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J Am Pharm Assoc (2003). 2011 Nov-Dec;51(6):e64-74. doi: 10.1331/JAPhA.2011.11543.

Integrating pharmacogenomics into pharmacy practice via medication therapy management.

Abstract

OBJECTIVE:

To explore the application and integration of pharmacogenomics in pharmacy clinical practice via medication therapy management (MTM) to improve patient care.

DATA SOURCES:

Department of Health & Human Services (HHS) Personalized Health Care Initiative, Food and Drug Administration (FDA) pharmacogenomics activity, and findings from the Utilizing E-Prescribing Technologies to Integrate Pharmacogenomics into Prescribing and Dispensing Practices Stakeholder Workshop, convened by the American Pharmacists Association (APhA) on March 5, 2009. Participants at the Stakeholder Workshop included diverse representatives from pharmacy, medicine, pathology, health information technology (HIT), standards, science, academia, government, and others with a key interest in the clinical application of pharmacogenomics.

SUMMARY:

In 2006, HHS initiated the Personalized Health Care Initiative with the goal of building the foundation for the delivery of gene-based care, which may prove to be more effective for large patient subpopulations. In the years since the initiative was launched, drug manufacturers and FDA have begun to incorporate pharmacogenomic data and applications of this information into the drug development, labeling, and approval processes. New applications and processes for using this emerging pharmacogenomics data are needed to effectively integrate this information into clinical practice. Building from the findings of a stakeholder workshop convened by APhA and the advancement of the pharmacist's collaborative role in patient care through MTM, emerging roles for pharmacists using pharmacogenomic information to improve patient care are taking hold. Realizing the potential role of the pharmacist in pharmacogenomics through MTM will require connectivity of pharmacists into the electronic health record infrastructure to permit the exchange of pertinent health information among all members of a patient's health care team. Addressing current barriers, concerns, and system limitations and developing an effective infrastructure will be necessary for pharmacogenomics to achieve its true potential.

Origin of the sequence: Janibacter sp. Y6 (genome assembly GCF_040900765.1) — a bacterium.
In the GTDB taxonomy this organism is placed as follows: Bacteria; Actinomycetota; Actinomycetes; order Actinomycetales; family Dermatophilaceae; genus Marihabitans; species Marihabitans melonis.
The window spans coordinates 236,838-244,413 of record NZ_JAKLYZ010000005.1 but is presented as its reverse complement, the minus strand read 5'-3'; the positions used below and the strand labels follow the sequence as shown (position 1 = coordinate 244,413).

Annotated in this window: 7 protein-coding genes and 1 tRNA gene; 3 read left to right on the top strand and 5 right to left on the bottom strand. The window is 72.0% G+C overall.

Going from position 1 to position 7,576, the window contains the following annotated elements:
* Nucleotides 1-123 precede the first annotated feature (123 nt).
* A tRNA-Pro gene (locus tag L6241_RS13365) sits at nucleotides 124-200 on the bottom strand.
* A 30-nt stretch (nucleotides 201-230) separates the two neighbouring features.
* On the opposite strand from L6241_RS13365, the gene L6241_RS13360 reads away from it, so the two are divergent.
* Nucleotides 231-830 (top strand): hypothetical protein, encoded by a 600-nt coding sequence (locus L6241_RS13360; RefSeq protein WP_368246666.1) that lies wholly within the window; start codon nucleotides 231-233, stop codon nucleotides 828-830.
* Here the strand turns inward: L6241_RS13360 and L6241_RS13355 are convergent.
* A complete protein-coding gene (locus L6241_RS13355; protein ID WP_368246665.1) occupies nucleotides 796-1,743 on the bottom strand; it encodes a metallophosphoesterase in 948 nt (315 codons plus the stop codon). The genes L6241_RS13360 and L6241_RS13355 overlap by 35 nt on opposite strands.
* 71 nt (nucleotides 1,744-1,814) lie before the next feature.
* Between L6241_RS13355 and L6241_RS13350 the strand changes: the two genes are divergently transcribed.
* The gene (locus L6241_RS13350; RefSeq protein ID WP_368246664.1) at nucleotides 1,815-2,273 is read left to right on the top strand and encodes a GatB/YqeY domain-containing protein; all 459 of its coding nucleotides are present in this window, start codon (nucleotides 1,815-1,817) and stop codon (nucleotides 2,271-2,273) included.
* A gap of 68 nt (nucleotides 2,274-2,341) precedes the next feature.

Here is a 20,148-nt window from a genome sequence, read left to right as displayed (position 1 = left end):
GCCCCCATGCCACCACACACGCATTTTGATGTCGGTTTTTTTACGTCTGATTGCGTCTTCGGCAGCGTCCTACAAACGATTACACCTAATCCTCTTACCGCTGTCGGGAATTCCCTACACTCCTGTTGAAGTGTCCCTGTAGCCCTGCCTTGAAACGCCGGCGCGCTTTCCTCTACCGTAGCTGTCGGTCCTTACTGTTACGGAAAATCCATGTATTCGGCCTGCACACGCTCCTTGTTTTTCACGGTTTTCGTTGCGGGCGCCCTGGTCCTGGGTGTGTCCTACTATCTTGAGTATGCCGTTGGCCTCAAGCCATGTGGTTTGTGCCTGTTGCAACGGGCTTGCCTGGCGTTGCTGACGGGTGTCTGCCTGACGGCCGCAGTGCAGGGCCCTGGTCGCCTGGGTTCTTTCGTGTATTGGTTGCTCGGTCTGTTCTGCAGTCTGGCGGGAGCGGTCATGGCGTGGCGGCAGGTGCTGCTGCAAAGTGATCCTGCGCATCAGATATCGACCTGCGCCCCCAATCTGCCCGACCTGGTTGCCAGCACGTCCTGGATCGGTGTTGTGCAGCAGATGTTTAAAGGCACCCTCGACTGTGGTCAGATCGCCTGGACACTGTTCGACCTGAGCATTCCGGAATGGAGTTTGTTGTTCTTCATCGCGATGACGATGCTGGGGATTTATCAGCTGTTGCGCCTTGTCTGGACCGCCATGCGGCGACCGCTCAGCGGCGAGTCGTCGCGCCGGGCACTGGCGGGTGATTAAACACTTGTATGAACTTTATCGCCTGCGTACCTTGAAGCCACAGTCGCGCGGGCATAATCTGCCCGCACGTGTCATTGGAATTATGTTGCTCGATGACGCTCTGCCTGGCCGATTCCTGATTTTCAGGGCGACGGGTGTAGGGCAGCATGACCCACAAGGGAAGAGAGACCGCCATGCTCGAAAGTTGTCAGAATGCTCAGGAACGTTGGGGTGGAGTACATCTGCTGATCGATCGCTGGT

CONCLUSION:

To achieve integration of pharmacogenomics into clinical practice via MTM, the pharmacy profession must define a process for the application of pharmacogenomic data into pharmacy clinical practice that is aligned with MTM service delivery, develop a viable business model for these practices, and encourage and direct the development of HIT solutions that support the pharmacist's role in this emerging field.

PMID:
22001957
DOI:
10.1331/JAPhA.2011.11543
[Indexed for MEDLINE]
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